Omeka Review

Omeka is a digital platform designed by the Corporation for Digital Scholarship whom also developed the Zotero platform which helps to organize and share research, as well as develop bibliographies.  While the organization utilizes the word corporation in their name, they are a not-for-profit company which began from the Roy Rosenzweig Center for History and New Media at George Mason University.  They offer two versions of Omeka, a hosted(.net) and self-hosted version (software downloaded from Omeka.org).  I have not had the opportunity to work with the downloaded version, but in reading through the website and looking at the plugins offered I do think the self-hosted version does have more flexibility in design.

The biggest benefit of Omeka.net is that you can begin working and publishing straightaway. They offer a free trial that allows 500MB of storage space and limited plug-ins, but that is enough to get started and get used to the interface.  Omeka is best for projects encompassing lots of discreet items, but that does require lots of online storage space.

Omeka succeeds in providing an organizational structure for providing metadata for online archives.  The established categories are numerous and broad enough to allow designers to provide robust information.  The system also allows for multiple images for a single item which is helpful for presenting multipage documents or  providing multiple angles or details of physical objects.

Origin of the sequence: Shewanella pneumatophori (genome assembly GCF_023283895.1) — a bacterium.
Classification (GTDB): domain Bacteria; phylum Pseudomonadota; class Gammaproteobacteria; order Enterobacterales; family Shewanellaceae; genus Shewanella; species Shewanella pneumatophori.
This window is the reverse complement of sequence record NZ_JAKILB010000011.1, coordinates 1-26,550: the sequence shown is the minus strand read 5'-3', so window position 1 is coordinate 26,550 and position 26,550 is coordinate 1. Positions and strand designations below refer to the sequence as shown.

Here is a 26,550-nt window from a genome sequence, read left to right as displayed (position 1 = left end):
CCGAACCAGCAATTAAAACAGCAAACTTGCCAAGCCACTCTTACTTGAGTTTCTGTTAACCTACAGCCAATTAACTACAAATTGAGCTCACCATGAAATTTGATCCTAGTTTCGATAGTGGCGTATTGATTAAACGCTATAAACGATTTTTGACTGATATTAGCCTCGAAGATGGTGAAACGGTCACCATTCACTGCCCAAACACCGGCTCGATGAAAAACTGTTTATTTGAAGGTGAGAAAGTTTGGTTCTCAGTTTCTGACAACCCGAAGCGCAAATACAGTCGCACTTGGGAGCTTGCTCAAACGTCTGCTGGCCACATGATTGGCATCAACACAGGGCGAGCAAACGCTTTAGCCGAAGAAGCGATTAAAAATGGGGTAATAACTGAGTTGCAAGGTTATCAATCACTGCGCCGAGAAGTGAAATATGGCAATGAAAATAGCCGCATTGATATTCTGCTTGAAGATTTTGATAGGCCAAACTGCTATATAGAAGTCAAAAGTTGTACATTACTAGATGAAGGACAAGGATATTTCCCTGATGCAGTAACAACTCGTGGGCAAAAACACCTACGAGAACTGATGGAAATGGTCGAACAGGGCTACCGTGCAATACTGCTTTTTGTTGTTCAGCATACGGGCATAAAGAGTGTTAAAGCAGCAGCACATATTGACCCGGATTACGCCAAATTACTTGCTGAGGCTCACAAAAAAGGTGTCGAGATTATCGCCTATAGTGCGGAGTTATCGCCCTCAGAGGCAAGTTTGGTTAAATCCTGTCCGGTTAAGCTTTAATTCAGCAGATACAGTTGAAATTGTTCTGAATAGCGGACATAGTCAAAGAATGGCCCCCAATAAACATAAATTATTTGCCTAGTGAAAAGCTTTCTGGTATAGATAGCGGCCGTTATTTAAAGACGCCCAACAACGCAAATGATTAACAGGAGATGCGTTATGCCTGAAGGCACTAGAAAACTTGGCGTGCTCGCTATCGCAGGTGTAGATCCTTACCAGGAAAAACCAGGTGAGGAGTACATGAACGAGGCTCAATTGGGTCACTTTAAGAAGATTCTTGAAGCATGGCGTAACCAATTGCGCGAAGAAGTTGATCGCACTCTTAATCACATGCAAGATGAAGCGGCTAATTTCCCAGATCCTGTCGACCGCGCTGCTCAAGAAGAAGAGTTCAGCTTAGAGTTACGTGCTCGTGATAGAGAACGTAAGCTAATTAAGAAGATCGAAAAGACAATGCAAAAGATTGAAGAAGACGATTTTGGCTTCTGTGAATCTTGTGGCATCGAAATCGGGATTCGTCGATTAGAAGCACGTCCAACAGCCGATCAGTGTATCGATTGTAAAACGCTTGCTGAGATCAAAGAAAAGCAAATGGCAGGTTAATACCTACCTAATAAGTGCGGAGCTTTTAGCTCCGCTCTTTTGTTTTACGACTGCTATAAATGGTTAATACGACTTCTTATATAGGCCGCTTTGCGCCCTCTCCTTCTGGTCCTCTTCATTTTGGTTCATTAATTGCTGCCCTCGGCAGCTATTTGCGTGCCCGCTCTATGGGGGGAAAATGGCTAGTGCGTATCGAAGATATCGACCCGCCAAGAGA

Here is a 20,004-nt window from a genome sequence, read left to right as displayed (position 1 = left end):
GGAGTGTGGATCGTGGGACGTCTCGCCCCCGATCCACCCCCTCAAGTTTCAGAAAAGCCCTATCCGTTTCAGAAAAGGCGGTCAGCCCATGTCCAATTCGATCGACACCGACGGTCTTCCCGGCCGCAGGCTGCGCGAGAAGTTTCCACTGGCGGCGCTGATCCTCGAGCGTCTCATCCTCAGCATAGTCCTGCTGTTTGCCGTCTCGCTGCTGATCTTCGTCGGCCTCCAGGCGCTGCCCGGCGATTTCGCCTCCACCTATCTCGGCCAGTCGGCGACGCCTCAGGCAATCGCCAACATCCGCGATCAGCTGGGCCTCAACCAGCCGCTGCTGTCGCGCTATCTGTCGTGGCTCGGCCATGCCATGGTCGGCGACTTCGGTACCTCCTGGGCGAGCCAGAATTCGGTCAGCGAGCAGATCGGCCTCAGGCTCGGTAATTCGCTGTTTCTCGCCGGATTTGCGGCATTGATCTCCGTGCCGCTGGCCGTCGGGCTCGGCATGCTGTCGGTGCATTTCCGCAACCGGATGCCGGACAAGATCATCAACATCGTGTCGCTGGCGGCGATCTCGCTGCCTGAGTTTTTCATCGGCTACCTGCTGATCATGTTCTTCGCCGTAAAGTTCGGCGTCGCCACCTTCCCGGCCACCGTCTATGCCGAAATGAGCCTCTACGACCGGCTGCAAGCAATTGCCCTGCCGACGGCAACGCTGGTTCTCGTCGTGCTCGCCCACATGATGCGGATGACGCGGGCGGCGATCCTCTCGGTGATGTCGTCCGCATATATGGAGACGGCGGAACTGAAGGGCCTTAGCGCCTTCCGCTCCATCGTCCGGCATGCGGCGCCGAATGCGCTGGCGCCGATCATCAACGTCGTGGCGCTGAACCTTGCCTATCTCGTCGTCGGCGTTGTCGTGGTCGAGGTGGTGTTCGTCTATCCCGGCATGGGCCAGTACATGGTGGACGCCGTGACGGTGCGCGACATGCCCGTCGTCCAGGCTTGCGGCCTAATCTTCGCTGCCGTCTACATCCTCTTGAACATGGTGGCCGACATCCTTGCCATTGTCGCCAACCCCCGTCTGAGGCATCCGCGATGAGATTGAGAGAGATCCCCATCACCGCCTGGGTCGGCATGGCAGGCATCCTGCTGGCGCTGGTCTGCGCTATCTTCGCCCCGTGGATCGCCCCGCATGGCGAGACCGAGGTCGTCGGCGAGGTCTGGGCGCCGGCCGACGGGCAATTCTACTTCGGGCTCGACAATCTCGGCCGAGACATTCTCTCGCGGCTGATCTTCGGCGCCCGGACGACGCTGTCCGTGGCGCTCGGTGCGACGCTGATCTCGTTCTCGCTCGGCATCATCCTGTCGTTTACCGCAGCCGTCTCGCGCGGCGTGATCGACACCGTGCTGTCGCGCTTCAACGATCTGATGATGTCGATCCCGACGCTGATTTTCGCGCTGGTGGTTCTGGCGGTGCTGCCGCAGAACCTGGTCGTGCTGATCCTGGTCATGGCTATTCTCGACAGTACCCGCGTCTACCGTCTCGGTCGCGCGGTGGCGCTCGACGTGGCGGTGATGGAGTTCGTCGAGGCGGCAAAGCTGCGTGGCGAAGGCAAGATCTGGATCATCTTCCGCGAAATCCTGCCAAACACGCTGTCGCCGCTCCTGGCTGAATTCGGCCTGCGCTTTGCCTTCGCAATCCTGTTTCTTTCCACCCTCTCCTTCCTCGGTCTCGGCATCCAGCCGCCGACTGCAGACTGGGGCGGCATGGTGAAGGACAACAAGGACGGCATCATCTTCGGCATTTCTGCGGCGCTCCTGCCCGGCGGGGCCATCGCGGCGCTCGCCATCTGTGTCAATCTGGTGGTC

While the collections feature might be helpful for some projects, I actually found it rather limiting as objects can only be associated with one collection at a time.  I understand why the system is set up this way as it reflects the original method of organizing in an physical archive, but it does limit how the designer can relate items to each other.  In order to re-order or re-associate items you have to create an exhibit which requires a lot more work than simply creating a collection, which is similar to creating a photo album on Facebook or Flickr.

So, skipping over the details of collections, I’ll move to building an exhibit.  This part was not the most intuitive part of Omeka, nor does it provide much in the way of customization.  With the paid versions, the user has more modules to choose from in creating the exhibits.  The basic modules are text only, text with images, gallery, and file (I have a paid account and have access to image annotation, editorial, and location/map modules, although the image annotation block does not always load properly which is quite annoying).  You can re-order the modules, but there is very little customization within each blocks.  My biggest critique is the inability to easily change font size without creating bolded header-like text.  The option open up the html coding exists, but I failed to get the text sizing code to work…but I have limited experience and was going off a random tutorial I googled.

Below is a video of my final project exhibit using Omeka to give an idea of how the exhibit modules work.

 

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